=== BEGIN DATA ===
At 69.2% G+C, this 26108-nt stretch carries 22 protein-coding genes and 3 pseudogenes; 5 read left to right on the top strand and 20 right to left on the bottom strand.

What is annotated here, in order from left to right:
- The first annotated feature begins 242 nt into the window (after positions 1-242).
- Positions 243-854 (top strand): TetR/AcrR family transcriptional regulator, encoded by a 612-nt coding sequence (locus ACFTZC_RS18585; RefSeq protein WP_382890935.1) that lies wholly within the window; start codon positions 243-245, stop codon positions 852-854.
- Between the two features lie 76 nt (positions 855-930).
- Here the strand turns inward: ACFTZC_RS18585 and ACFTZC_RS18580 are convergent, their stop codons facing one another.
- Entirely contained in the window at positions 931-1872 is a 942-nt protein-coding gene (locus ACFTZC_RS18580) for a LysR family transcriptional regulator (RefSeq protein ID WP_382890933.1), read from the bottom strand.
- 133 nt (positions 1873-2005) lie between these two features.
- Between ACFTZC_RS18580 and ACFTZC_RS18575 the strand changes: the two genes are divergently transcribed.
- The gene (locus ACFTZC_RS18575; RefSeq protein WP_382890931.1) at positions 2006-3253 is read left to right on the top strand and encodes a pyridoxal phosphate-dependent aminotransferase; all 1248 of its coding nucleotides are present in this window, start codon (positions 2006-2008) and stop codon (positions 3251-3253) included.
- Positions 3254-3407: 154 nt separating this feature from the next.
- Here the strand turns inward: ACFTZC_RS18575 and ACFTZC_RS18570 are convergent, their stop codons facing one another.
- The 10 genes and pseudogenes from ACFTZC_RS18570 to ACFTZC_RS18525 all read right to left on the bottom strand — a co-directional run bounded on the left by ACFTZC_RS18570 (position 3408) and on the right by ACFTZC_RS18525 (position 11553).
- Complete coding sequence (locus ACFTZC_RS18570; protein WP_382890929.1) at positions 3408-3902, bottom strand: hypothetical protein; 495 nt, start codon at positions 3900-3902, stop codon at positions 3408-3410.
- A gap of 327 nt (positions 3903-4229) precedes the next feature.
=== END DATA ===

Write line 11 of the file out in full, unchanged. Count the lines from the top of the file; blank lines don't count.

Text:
- Positions 3254-3407: 154 nt separating this feature from the next.